Sunday 31 January 2016

Brent Council to share procurement with Harrow and Buckinghamshire

A proposal is being put to Brent Cabinet to share procurement of services with the London Borough of Harrow and Buckinghamshire County Council.

Harrow will be the lead borough and in the first phase Brent staff will transfer to them. The report is pretty opaque but it looks likely there will redundancies in the second phase. Brent argues that the proposals will enable them to cut the procurement budget by £272,000 in 2016-17.

The proposal aims to 'deliver in five key areas':
·      contribute to the Council’s savings target, in particular enabling the delivery of savings to the procurement service;
·      enable the Council to take a strategic view of procurement activity
·      provide new approaches to the delivery of Social Value benefits in Brent contracts
·      enable the potential generation of additional income by selling procurement services, as opportunities to do this currently have been limited due to the size of the current team;
·      ensure that there is resilience built into Procurement activities; and
·      maximise the opportunities for collaboration.

Creating a Procurement Shared Service (PSS) from the three councils will help assuage cuts to budgets and bring together best practice, knowledge, skills and resources. LB Brent has a savings target of £272k in 2016/17 and without a form of transformation LB Brent will only be able to provide a largely transactional procurement service. By joining this initiative LB Brent will be in a good position to deliver the savings target whilst also guaranteeing a level of resilience in its procurement activities. 

By becoming one of the founder organisations LB Brent will avoid having to reduce the current procurement service from a team of 11 to a team of 6, with 5 staff being forced to take redundancy. This reduction would mean that LB Brent’s ability to provide procurement services would be significantly impacted. However by entering into the Shared Service arrangement, the impact of the reductions will be mitigated allowing LB Brent to continue to receive a good level of procurement support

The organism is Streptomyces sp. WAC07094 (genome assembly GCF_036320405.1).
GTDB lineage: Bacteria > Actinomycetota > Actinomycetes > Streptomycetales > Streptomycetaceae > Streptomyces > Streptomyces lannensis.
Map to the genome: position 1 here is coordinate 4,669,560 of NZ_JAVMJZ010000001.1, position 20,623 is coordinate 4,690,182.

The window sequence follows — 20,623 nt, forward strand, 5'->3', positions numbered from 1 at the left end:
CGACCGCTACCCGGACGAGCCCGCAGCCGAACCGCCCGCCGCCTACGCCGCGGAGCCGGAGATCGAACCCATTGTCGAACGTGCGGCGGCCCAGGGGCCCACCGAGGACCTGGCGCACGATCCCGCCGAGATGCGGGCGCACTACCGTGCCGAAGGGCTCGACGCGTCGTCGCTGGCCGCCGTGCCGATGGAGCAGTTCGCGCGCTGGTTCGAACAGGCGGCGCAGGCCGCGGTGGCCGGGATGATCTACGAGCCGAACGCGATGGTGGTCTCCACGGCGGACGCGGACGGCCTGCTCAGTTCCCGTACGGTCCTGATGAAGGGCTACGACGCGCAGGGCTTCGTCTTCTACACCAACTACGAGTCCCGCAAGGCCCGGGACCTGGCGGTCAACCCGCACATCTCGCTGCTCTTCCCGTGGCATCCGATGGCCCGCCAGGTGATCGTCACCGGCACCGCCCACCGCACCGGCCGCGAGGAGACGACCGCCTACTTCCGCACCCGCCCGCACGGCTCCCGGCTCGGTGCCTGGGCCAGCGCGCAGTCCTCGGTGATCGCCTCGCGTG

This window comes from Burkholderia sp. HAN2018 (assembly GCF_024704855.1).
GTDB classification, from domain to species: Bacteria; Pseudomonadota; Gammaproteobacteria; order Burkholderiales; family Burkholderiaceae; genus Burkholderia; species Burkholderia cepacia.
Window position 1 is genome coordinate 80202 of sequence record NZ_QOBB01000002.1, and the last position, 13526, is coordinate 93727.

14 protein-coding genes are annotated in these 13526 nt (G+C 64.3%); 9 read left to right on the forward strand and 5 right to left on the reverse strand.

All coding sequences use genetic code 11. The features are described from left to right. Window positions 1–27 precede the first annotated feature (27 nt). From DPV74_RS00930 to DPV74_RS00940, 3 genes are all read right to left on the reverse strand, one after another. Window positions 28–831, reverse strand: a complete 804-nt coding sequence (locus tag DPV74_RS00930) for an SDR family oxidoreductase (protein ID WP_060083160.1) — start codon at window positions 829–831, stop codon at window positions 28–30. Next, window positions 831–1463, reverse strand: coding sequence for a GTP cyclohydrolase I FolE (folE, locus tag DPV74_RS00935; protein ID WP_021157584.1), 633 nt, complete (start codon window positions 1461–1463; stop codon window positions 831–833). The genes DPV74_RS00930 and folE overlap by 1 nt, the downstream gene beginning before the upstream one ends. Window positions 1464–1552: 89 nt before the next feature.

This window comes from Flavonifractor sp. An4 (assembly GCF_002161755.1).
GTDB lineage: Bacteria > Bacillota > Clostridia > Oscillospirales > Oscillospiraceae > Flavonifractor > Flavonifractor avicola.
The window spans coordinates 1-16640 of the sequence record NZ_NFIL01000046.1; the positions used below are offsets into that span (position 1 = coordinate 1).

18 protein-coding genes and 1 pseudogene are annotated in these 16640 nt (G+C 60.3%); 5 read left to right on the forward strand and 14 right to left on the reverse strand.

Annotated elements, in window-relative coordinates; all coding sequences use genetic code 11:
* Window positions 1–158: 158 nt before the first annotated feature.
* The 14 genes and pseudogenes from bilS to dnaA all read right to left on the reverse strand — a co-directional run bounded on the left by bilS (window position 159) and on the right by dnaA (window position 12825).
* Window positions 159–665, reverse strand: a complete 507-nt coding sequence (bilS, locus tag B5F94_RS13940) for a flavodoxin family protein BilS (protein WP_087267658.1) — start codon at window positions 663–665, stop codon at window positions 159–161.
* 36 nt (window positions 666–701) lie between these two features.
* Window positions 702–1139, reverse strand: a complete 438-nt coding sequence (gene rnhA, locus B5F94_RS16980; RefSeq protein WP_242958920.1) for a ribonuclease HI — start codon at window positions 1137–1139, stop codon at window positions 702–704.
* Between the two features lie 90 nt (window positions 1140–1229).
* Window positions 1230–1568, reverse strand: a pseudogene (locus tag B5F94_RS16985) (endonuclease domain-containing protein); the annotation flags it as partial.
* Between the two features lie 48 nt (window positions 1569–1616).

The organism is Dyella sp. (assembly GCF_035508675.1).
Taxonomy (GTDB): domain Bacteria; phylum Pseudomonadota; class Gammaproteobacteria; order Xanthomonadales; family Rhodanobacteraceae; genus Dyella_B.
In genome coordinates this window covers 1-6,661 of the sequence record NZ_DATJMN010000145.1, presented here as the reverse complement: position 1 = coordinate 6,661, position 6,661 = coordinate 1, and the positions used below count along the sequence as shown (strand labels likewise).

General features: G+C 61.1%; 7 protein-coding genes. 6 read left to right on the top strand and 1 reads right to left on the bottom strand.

The second paragraph is particular is confusing. After several readings I think it means  that Brent itself won't have to make people redundant but redundancies will happen in the new shared service - but I am open to corrections or alternative explanations.

The proposal has further consequences in terms of Brent residents' ability to lobby over ethical procurement (eg Veolia). Councilsability to make decisions based on ethical standards is already under attack from the Conservative government.  It is also unclear what powers Brent councillors will have in the new situation.

Details HERE

UPDATE: Brent Visitor Parking Debacle - Duffy does it again!

I understand that Cllr John Duffy, who last year claimed he stepped in to stop a flawed policy that would let Veolia pocket large sums in the multi million Public Realm contract, LINK, has now intervened on the Visitor Car Parking  consultation which at the very least would have left Brent Council with egg all over its face.

He was not popular with the Council leadership over the Veolia affair, claiming that they snubbed him for acting on behalf of residents, but this time his colleagues are admitting that he has a point. 

Sources in the Labour Group say  Duffy appealed to Carolyn Downes, Chief Executive, over a report that according to him had flaws that 'are devastating and have damaged our case of proving our competency. The costing variations were all over the place and the report itself quotes the obvious and often contradicts itself.'

The flaws had not been picked up by the Cabinet, other Labour councillors or the Opposition., although Scrutiny Committeee submitted comments. Cllr Duffy told the Labour Group, 'We should be concerned about is how such a bad report was given wings by the Cabinet and was only stopped at the last minute.'

The Cabinet Minutes November 16th 2015 Item 11 can be found HERE
Apparently Cllr Southwood, lead member for the Environment, defended the report up to the last minute before being forced to withdraw it.

Making the best of a bad job she wrote to all Labour Councillors:

Dear Colleagues

Over the past few weeks I have been reflecting on the proposals in front of Cabinet to increase visitor parking charges to address pressures on parking spaces across the borough. 

As with any proposed increase in charges this has been a contested and hotly debated subject. 
I have listened to many views, spoken to many residents, consulted with officers, looked at best practice elsewhere and of course heard from Labour Group colleagues.

I have been struck by the complexity of the issues and the many differing needs and requirements that we are trying to balance. We are fortunate in having two strategies which are a good foundation for our discussions: the Parking Strategy and the recently agreed Long Term Transport Strategy and aligning our actions with these will help to deliver our vision for a better borough for residents. 

I have come to the view that the visitor parking charges proposal needs to be set in the context of a wider review of our parking offer. Current arrangements have been developed over time in response to circumstances and events and whilst our policies are sound, they are also complex and not easily understood. I believe that we will get a better, and fairer outcome for local people, their visitors and local businesses if we look at the wider parking offer at the same time as the visitor parking permits.